Immune mechanisms in the pathogenesis of bronchiolitis obliterans syndrome after lung transplantation

Andrës Jaramillo, Fëlix G. Fernandez, Elbert Y. Kuo, Elbert P. Trulock, G. A. Patterson, T. Mohanakumar

Research output: Contribution to journalReview articlepeer-review

85 Scopus citations


Lung transplantation is recognized as the only viable treatment option in a variety of end-stage pulmonary diseases. However, the long-term survival after lung transplantation is limited by the development of obliterative bronchiolitis, and its clinical correlate bronchiolitis obliterans syndrome (BOS), which is considered to represent chronic lung allograft rejection. Histopathologically, BOS is an inflammatory process that leads to fibrous scarring of the terminal and respiratory bronchioles and subsequent total occlusion of the airways. The specific etiology and pathogenesis of BOS are not well understood. The current premise is that BOS represents a common lesion in which different inflammatory insults such as ischemia-reperfusion, rejection, and infection can lead to a similar histological and clinical outcome. However, the low incidence of BOS in non-transplanted individuals and the observation that early development of BOS is predicted by the frequency and severity of acute rejection episodes indicate that alloimmune-dependent mechanisms play a crucial role in the pathogenesis of BOS. The evidence presented in this review indicates that BOS is the result of humoral and cellular immune responses developed against major histocompatibility complex molecules expressed by airway epithelial cells of the lung allograft. This process is aggravated by alloimmune-independent mechanisms such as ischemia-reperfusion and infection. Currently, treatment of BOS is frequently unsuccessful. Therefore, a better understanding of the immunopathogenesis of BOS is of paramount importance toward improving long-term patient and graft survival after lung transplantation.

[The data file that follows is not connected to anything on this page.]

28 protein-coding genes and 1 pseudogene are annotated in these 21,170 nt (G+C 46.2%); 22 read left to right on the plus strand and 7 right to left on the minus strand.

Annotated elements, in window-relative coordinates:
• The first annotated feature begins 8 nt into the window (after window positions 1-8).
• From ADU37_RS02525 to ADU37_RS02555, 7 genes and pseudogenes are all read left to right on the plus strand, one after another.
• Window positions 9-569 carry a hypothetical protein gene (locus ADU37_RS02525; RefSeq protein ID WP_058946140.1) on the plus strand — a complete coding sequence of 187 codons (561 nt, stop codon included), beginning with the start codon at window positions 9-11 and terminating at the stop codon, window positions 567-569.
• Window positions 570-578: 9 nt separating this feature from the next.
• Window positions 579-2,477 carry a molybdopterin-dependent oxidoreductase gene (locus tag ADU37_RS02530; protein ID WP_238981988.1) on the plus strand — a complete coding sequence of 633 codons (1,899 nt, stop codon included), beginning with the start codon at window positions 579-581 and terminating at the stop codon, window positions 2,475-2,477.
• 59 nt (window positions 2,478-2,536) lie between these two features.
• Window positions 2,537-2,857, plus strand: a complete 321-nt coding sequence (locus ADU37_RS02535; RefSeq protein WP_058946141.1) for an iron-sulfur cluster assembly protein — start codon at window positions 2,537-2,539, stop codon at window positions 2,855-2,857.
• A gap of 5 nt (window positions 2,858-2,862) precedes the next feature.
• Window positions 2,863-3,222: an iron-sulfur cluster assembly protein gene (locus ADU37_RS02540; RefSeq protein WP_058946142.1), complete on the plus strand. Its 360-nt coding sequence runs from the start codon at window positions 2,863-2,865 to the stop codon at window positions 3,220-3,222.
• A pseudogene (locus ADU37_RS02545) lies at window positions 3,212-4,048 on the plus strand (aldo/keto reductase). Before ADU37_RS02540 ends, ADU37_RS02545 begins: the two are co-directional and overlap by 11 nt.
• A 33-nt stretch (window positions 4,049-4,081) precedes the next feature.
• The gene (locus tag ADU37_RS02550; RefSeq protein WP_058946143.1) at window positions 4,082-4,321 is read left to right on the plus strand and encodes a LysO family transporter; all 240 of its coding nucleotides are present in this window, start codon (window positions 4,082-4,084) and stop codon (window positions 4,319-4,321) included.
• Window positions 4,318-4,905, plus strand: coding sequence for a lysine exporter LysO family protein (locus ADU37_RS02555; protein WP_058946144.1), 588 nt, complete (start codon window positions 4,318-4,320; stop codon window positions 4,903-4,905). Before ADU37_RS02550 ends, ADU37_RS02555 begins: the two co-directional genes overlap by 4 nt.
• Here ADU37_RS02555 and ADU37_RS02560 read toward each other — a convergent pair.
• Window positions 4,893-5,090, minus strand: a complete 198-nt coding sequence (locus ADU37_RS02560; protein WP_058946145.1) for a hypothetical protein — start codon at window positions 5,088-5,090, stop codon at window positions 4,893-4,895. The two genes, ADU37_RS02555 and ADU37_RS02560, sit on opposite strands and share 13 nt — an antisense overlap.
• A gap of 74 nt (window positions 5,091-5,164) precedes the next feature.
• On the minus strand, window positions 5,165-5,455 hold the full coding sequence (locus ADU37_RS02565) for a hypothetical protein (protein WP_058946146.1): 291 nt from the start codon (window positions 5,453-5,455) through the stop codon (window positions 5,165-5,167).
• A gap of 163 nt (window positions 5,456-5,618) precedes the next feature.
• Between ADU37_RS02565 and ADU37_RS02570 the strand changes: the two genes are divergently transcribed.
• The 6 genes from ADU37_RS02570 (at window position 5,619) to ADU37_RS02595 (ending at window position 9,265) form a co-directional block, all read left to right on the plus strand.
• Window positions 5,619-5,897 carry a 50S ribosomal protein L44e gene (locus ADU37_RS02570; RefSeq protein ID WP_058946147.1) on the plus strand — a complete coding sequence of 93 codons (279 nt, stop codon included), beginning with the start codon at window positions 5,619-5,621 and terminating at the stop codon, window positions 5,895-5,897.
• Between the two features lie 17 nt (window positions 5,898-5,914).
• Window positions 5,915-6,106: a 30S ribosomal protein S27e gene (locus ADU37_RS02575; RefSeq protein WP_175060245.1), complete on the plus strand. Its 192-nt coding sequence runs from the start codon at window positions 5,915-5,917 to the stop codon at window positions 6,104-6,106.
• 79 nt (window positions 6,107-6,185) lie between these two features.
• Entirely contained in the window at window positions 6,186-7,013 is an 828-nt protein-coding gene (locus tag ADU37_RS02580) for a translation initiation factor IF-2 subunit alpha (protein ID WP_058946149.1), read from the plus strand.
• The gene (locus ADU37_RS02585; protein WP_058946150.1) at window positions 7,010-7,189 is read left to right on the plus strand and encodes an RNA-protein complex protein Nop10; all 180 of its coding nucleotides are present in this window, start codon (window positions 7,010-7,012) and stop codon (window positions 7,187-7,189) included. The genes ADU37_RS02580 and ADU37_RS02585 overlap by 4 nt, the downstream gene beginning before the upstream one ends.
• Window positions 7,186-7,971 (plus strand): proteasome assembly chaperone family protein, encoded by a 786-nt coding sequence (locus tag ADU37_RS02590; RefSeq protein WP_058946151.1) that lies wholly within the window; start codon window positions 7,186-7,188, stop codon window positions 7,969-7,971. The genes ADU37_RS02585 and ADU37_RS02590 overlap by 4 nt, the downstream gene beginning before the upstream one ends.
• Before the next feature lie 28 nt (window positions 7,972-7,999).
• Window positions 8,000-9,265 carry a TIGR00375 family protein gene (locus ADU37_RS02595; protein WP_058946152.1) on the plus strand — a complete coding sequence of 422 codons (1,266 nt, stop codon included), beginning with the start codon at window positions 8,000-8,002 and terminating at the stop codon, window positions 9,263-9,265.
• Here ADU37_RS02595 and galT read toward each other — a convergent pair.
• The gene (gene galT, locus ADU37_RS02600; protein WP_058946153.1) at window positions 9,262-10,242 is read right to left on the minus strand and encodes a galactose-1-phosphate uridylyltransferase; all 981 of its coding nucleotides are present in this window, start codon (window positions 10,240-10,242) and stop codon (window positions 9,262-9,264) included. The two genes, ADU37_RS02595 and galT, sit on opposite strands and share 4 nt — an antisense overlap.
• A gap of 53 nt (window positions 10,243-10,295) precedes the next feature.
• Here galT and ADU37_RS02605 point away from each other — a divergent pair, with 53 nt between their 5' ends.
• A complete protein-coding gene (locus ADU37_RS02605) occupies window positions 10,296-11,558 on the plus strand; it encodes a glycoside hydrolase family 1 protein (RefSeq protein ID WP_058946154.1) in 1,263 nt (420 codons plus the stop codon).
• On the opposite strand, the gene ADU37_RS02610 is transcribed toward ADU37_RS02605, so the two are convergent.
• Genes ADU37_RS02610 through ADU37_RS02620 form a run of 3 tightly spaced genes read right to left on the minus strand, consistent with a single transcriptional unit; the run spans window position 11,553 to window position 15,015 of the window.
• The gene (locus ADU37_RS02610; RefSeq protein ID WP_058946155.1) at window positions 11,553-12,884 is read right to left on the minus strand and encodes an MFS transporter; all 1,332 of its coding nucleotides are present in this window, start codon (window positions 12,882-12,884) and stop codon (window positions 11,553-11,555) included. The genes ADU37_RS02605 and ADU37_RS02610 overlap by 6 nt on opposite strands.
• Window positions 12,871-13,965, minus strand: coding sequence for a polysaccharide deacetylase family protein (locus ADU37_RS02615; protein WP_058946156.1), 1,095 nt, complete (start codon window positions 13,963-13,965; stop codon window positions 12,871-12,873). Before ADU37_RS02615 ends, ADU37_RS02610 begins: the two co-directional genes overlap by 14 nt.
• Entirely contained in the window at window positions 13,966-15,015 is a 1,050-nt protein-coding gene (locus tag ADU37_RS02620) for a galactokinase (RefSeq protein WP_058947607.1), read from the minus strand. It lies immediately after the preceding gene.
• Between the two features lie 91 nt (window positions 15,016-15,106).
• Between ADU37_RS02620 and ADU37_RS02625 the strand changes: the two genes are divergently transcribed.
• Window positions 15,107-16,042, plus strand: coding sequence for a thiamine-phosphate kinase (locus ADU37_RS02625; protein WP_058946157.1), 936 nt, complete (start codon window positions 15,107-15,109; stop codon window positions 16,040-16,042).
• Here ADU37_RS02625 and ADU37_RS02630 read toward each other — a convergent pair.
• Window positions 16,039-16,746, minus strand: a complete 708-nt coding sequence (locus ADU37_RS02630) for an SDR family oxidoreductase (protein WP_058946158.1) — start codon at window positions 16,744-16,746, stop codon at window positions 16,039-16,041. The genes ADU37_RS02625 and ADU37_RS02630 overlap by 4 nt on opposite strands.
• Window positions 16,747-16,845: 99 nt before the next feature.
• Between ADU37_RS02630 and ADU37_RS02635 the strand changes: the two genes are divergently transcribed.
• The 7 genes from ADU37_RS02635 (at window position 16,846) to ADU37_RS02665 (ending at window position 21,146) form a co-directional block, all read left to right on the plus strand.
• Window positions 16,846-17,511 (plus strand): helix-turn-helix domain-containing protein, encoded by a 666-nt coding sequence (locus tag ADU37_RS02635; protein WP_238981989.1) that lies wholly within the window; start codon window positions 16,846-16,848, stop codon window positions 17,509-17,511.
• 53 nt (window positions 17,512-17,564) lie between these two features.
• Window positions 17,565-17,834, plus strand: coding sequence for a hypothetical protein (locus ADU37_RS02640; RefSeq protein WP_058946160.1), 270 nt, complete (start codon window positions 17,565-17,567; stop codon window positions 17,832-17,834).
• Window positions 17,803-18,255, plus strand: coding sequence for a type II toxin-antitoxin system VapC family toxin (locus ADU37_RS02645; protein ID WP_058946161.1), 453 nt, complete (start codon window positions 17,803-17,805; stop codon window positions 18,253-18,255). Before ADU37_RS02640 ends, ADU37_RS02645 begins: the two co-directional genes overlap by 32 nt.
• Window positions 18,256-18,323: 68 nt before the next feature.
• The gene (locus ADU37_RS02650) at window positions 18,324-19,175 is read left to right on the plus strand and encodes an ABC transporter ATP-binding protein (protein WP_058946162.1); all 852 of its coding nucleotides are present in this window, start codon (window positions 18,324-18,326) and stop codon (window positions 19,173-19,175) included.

Original languageEnglish
Pages (from-to)84-93
Number of pages10
JournalPediatric transplantation
Issue number1
StatePublished - Feb 2005


  • Airway epithelial cells
  • Antibodies
  • Chronic rejection
  • Growth factors
  • Lung transplantation
  • T lymphocytes


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